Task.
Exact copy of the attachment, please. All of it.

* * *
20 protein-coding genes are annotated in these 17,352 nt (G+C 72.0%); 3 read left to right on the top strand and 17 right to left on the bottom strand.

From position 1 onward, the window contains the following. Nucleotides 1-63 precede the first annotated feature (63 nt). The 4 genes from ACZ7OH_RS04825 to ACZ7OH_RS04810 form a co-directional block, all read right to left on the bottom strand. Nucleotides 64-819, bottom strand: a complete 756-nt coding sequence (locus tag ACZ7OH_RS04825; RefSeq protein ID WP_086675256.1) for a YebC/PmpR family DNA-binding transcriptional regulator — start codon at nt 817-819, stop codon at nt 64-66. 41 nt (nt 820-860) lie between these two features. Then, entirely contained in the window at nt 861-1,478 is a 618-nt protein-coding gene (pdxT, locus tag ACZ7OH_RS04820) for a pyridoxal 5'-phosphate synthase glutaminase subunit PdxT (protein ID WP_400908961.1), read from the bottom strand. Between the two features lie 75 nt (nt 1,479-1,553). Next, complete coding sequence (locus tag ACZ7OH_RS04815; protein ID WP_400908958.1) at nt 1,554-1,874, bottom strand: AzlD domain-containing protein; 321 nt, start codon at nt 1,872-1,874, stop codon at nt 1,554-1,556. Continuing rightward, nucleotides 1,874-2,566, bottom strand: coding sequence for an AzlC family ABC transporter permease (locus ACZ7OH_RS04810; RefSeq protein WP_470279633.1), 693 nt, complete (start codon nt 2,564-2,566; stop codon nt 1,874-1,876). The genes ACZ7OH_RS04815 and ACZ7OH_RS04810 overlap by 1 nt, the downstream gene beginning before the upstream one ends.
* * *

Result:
20 protein-coding genes are annotated in these 17,352 nt (G+C 72.0%); 3 read left to right on the top strand and 17 right to left on the bottom strand.

From position 1 onward, the window contains the following. Nucleotides 1-63 precede the first annotated feature (63 nt). The 4 genes from ACZ7OH_RS04825 to ACZ7OH_RS04810 form a co-directional block, all read right to left on the bottom strand. Nucleotides 64-819, bottom strand: a complete 756-nt coding sequence (locus tag ACZ7OH_RS04825; RefSeq protein ID WP_086675256.1) for a YebC/PmpR family DNA-binding transcriptional regulator — start codon at nt 817-819, stop codon at nt 64-66. 41 nt (nt 820-860) lie between these two features. Then, entirely contained in the window at nt 861-1,478 is a 618-nt protein-coding gene (pdxT, locus tag ACZ7OH_RS04820) for a pyridoxal 5'-phosphate synthase glutaminase subunit PdxT (protein ID WP_400908961.1), read from the bottom strand. Between the two features lie 75 nt (nt 1,479-1,553). Next, complete coding sequence (locus tag ACZ7OH_RS04815; protein ID WP_400908958.1) at nt 1,554-1,874, bottom strand: AzlD domain-containing protein; 321 nt, start codon at nt 1,872-1,874, stop codon at nt 1,554-1,556. Continuing rightward, nucleotides 1,874-2,566, bottom strand: coding sequence for an AzlC family ABC transporter permease (locus ACZ7OH_RS04810; RefSeq protein WP_470279633.1), 693 nt, complete (start codon nt 2,564-2,566; stop codon nt 1,874-1,876). The genes ACZ7OH_RS04815 and ACZ7OH_RS04810 overlap by 1 nt, the downstream gene beginning before the upstream one ends.